While this is a small part of the overall Champions League revenue split (explained in detail here for 2010/2011), it represents a loss nevertheless.
As part of the financial benefits of participating in the Champions League, each league’s clubs get a a share of UEFA’s TV money profits depending on their UEFA coefficient rankings. The Premier League were due £30m from the market pool pot, which would have been split according to the teams’ league standings.
Normally, as domestic champions Manchester City would get 40% of Uefa’s “market pool” pot of TV money totalling around £12m, the second-placed Manchester United 30% (£9m), the third-placed Arsenal 20% (£6m) and the fourth-placed club 10% (£3m).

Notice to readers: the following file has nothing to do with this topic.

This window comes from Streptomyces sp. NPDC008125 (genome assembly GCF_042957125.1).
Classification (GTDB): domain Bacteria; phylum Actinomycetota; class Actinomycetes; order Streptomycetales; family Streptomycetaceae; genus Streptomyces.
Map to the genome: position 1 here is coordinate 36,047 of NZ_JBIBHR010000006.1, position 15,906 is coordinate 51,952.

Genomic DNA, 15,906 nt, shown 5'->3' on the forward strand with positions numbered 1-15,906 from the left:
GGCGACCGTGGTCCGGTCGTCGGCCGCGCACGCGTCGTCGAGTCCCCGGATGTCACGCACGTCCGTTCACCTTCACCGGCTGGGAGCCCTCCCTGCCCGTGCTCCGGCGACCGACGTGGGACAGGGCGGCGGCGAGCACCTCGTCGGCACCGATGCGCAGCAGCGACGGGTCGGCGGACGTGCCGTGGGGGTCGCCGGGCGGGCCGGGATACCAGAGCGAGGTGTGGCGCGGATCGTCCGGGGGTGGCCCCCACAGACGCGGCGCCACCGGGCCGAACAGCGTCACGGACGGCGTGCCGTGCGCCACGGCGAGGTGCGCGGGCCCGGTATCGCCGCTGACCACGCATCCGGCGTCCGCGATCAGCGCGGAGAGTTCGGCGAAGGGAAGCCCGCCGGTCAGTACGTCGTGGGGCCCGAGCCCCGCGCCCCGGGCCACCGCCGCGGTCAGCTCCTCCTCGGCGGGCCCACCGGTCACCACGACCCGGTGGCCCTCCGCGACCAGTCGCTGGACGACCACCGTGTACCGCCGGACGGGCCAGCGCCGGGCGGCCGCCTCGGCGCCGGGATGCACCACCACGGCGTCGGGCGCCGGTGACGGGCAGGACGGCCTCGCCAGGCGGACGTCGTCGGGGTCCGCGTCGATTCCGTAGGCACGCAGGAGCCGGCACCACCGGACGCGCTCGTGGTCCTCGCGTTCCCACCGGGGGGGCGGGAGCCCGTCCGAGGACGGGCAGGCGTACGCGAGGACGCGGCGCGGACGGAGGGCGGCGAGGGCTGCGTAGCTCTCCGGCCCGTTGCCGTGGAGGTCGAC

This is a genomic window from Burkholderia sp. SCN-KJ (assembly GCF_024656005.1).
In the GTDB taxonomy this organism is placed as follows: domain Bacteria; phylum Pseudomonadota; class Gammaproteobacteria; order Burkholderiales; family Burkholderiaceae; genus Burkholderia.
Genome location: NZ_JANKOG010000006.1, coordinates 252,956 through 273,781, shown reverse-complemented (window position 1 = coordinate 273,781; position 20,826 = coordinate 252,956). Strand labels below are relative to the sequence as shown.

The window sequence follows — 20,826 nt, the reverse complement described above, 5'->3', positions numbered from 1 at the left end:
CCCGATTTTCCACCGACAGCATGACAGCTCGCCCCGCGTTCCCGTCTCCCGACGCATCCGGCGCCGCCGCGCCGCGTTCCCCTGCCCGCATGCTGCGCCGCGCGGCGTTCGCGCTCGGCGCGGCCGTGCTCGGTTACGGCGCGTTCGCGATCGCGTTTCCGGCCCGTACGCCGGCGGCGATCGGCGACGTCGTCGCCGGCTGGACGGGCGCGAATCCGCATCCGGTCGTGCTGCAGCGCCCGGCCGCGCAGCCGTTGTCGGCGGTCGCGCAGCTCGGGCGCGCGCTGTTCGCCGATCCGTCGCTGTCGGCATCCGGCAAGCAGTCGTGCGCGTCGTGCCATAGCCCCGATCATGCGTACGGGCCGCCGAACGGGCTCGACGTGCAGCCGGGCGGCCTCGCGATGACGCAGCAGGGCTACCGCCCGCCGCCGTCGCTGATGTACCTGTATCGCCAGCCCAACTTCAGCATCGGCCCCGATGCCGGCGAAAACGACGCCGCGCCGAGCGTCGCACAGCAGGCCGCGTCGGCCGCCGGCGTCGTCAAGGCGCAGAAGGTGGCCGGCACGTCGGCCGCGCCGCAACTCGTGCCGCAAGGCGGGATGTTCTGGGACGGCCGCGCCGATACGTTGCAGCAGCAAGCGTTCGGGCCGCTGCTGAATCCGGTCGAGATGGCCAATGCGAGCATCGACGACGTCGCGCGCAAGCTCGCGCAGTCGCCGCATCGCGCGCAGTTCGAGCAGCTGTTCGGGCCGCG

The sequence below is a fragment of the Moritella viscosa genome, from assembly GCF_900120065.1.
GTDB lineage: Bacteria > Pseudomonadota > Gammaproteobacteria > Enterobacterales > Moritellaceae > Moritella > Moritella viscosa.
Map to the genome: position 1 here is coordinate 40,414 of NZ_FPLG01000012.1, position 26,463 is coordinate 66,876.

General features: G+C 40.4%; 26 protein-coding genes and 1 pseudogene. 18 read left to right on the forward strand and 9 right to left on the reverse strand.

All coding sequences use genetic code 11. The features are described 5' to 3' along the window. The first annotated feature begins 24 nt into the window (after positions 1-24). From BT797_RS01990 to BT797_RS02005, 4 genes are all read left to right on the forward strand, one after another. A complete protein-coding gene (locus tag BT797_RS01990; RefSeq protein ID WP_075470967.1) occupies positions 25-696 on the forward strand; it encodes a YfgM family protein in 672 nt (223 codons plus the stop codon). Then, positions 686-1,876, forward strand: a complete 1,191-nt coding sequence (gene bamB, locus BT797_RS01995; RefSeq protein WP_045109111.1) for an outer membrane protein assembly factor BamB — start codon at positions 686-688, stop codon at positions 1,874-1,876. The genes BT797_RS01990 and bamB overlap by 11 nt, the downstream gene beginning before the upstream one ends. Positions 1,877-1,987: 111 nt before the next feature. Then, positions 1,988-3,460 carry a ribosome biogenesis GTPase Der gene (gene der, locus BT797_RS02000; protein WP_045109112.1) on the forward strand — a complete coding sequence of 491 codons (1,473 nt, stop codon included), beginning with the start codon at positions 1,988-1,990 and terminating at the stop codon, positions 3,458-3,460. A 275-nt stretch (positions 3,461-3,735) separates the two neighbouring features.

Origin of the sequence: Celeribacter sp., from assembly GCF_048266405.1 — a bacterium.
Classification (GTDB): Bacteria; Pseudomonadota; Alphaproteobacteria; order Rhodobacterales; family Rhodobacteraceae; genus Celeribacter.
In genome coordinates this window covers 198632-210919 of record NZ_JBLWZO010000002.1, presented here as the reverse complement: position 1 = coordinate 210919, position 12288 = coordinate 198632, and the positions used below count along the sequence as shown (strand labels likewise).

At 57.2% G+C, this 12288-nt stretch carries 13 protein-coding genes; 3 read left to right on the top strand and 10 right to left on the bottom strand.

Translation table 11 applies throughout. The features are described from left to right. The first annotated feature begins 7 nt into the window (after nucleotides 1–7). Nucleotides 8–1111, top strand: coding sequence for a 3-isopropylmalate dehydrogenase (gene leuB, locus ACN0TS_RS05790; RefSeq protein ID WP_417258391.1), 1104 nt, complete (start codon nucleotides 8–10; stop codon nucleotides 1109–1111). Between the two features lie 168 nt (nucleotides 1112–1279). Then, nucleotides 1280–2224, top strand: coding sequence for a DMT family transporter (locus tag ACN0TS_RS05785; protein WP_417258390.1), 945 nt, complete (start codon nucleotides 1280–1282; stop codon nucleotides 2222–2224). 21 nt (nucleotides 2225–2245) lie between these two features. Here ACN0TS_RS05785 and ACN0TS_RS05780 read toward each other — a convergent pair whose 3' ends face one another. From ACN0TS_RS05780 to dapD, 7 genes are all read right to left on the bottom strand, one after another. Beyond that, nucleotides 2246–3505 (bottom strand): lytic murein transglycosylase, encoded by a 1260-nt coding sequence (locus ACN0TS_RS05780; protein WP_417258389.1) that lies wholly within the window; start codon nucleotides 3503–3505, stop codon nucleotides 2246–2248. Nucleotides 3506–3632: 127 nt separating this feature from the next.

Instead, with Chelsea winning the Champions League and qualifying as winners, they are now ‘tied’ with City in terms of TV revenue share. As such, City and Chelsea will each receive 30% (£9m), United 25% (£7.5m) and Arsenal 15% (£4.5m.). Uefa have said the figures would be confirmed by its executive meeting in July.
To put these numbers into perspective – each team gets a basic fee – £3.5m in 2010/2011 – for qualifying for the group stages each season, and the profits from qualifying for the knockout rounds and progressing further in the Champions League can mean a £20m difference.
The actual reduction in earnings will be loose change for the three Premier League clubs. Far more importantly, Chelsea’s bumper Champions League earnings will paper over the loss of earnings from finishing 6th in the league and continued Champions League participation will mean that they have another £20m-£25m to expect as a minimum next season.